The ridicule that was carried out on the veteran actors who “misread” the file did not have, on the part of the well-thinking criticism that bears the contradictory postmodern morality, the slightest objection to naturalizing the idea that there are people too old to do certain things.
Postmo-progressive morality of selective deconstruction
What happened in the last edition, commented on, disseminated, viralized ad extremum through the endless factory of memes, is not an isolated event but it does set a pathetically unfortunate precedent.
As is often the case in the prevailing postmo-progressive morality of selective deconstruction and systematic cancellation, one can see, a few days after what happened, two prevailing interpretations: on the one hand, it is argued that what Smith did is a clear demonstration of affection towards his wife and a primordial defense of his wife’s honor and, on the other, the clear demonstration of a media montage that serves the very specific advertising interests of those involved (even the one who received the punch).
What remains of this, apart from the pathetic show?
As always, we insist on inviting our reader friends to go deeper than the surface of what is given by the immediacy and eagerness for news. The naturalization of violence in the face of disagreement remains.
A precedent is established indicating that when one finds oneself in a situation in which the contextualized discursive regime allows certain jokes within the legal framework of the montage, one can respond with physical violence and massive ridicule without any hesitation.
The vacuous and incoherent postmodern ethic that seeks to disguise a totally unpleasant and illegal act as poetic justice is made explicit (if Smith were not Smith, that night he would have been dragged by two-meter-tall boys into the back alley of the building, and not precisely to discuss what happened).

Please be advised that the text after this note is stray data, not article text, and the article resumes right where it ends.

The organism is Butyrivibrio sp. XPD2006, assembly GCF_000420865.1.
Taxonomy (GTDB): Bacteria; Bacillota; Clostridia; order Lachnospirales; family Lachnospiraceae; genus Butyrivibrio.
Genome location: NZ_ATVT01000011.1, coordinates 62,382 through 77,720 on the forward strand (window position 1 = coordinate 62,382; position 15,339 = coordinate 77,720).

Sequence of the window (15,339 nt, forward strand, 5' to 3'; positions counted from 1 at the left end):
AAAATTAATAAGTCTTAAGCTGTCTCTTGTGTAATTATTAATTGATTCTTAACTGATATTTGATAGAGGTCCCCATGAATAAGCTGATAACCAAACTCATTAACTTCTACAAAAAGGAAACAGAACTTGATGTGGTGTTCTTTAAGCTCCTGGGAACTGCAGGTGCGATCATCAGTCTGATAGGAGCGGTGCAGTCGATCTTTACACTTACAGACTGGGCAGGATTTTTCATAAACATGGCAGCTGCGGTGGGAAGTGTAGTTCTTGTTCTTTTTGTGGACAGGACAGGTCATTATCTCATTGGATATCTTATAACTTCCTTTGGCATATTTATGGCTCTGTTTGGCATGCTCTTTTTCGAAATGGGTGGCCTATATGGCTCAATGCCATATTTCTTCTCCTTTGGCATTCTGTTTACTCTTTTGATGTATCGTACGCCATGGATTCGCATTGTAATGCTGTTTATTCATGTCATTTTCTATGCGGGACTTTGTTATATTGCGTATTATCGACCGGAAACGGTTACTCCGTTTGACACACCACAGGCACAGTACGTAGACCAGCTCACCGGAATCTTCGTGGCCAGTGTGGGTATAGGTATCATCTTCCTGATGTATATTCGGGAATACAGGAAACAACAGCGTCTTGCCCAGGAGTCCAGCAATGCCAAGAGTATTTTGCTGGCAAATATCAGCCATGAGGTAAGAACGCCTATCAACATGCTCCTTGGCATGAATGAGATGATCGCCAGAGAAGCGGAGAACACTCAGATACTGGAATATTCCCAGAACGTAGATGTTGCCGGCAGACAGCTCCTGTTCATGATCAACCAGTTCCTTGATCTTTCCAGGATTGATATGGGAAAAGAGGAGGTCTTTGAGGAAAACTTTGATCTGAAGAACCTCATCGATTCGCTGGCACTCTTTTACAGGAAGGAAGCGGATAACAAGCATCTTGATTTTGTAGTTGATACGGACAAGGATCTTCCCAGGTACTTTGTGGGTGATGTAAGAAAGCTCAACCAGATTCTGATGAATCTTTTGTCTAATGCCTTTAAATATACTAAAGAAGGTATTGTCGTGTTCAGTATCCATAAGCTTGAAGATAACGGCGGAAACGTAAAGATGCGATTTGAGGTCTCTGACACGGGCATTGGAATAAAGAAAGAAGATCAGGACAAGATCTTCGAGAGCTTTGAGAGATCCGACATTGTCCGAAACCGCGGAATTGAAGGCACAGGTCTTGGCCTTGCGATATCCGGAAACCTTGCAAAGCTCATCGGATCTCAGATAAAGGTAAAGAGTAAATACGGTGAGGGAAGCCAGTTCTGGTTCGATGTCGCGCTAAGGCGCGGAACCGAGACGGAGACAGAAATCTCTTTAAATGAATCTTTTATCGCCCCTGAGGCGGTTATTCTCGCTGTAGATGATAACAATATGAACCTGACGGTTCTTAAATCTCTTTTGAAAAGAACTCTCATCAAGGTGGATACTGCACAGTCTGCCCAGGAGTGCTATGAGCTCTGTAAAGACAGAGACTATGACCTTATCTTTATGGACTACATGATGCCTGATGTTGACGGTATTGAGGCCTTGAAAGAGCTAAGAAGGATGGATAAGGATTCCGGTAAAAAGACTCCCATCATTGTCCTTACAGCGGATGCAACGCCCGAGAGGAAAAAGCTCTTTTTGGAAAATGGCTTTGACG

The total fragility in which comedians must now work is evident: if everything offends to the point of receiving physical reprimands, humor will be severely conditioned (deconstructed, some would say) and the freedom, typical of the comedian, of playing with the actors would be lost. limits of what is politically correct and with criticism capable of causing laughter through stupor.
Finally, it should be noted that acid humor is dead. Bourgeois postmo-progressivism has definitively assassinated it in the decadent montage of a supposed representation of the defense of a person’s honor in pursuit of a rather hypocritical meaningless sensibility that always bets on closing the doors of everything that challenges the prevailing agenda of a subverted and allegedly deconstructed morality.
Having exposed the risks involved in any act of violence that violates the freedom of expression permitted in a discursive context with clear rules, I must conclude this reflection by indicating that whoever shares these lines with you has had hereditary baldness for many years and has been the subject of teasing, comments and suggestions from relatives and strangers. I never saw the need to go handing out slaps for it, and I assure you that the day I try to do it, far from receiving ovations, I will be strongly reprimanded with the weight of the law.